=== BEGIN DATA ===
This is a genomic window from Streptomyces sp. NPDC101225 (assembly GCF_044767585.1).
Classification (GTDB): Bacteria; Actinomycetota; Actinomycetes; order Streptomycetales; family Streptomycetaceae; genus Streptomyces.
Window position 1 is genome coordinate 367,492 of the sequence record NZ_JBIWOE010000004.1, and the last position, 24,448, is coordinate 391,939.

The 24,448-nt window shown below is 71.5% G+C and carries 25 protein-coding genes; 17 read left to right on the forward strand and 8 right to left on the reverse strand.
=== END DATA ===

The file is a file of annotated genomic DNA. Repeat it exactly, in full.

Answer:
This is a genomic window from Streptomyces sp. NPDC101225 (assembly GCF_044767585.1).
Classification (GTDB): Bacteria; Actinomycetota; Actinomycetes; order Streptomycetales; family Streptomycetaceae; genus Streptomyces.
Window position 1 is genome coordinate 367,492 of the sequence record NZ_JBIWOE010000004.1, and the last position, 24,448, is coordinate 391,939.

The 24,448-nt window shown below is 71.5% G+C and carries 25 protein-coding genes; 17 read left to right on the forward strand and 8 right to left on the reverse strand.